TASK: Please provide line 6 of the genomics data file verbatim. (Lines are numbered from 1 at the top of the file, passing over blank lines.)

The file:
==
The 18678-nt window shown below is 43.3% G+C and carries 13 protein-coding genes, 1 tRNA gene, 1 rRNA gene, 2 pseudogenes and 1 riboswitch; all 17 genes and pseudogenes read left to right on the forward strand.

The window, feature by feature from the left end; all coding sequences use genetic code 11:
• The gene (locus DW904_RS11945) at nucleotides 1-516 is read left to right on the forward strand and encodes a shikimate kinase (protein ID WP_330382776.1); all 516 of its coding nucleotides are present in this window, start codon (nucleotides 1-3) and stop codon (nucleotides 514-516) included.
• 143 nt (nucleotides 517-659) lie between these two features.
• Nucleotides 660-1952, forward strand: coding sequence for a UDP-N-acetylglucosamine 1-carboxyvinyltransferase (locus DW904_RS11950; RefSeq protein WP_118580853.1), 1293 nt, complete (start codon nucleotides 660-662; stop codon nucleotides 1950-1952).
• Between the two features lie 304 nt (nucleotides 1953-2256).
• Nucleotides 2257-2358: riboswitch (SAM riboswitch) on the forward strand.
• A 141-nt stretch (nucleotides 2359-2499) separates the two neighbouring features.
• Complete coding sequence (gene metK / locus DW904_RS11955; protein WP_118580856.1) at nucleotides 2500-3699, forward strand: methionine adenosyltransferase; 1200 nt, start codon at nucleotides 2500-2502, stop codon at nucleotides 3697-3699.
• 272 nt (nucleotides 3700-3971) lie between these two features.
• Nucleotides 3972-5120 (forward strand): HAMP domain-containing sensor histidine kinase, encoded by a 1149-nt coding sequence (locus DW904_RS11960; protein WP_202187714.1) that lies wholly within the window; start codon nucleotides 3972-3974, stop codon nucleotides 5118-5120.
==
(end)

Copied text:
• Between the two features lie 304 nt (nucleotides 1953-2256).